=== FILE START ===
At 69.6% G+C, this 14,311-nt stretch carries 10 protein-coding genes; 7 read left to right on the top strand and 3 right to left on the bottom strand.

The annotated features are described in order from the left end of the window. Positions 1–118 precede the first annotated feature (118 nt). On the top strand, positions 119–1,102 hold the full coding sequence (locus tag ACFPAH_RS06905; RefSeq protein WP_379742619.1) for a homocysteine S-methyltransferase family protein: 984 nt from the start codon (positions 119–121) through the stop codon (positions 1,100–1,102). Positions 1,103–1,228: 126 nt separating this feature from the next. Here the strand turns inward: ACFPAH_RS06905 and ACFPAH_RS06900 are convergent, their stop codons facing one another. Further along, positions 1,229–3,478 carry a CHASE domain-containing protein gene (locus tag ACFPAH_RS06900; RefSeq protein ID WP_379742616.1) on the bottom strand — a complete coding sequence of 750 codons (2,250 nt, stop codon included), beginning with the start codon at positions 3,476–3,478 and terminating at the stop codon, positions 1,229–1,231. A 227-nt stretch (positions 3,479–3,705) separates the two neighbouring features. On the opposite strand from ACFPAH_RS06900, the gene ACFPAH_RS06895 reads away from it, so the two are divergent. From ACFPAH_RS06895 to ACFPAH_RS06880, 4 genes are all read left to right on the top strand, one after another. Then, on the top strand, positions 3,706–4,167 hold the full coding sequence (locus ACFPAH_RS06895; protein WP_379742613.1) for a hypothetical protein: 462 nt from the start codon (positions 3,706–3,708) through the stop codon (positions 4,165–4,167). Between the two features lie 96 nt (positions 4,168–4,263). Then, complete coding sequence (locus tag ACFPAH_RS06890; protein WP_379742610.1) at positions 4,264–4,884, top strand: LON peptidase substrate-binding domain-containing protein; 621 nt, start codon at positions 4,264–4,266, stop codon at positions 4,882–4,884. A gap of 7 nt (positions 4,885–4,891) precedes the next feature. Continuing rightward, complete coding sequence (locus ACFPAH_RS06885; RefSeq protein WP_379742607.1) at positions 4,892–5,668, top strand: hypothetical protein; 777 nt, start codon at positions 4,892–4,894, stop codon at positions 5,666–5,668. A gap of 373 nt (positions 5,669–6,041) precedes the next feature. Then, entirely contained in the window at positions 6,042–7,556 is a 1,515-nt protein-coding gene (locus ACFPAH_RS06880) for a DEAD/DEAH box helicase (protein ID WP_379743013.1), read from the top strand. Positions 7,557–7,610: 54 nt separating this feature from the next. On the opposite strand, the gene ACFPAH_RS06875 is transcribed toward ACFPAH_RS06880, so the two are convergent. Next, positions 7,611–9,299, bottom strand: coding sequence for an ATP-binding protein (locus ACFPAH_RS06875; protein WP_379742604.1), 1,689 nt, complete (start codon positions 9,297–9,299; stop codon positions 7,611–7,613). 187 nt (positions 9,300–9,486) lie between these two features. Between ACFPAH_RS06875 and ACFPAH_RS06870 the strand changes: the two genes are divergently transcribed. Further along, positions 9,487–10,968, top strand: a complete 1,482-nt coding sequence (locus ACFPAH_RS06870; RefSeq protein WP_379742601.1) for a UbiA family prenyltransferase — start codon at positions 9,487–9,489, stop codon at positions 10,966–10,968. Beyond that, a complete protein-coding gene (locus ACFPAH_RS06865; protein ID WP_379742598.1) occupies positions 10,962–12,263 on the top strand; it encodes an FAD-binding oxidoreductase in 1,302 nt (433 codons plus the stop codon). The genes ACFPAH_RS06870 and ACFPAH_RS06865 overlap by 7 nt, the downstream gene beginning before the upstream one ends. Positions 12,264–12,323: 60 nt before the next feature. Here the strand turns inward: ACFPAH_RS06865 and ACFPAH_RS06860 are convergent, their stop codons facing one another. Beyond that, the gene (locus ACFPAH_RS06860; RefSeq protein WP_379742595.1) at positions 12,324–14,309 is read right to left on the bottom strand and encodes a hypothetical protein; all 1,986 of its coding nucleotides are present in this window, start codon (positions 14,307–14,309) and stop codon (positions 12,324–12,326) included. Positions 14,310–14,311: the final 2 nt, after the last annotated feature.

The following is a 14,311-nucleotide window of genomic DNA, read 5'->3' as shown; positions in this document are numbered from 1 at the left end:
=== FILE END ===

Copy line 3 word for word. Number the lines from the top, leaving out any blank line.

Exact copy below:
The following is a 14,311-nucleotide window of genomic DNA, read 5'->3' as shown; positions in this document are numbered from 1 at the left end: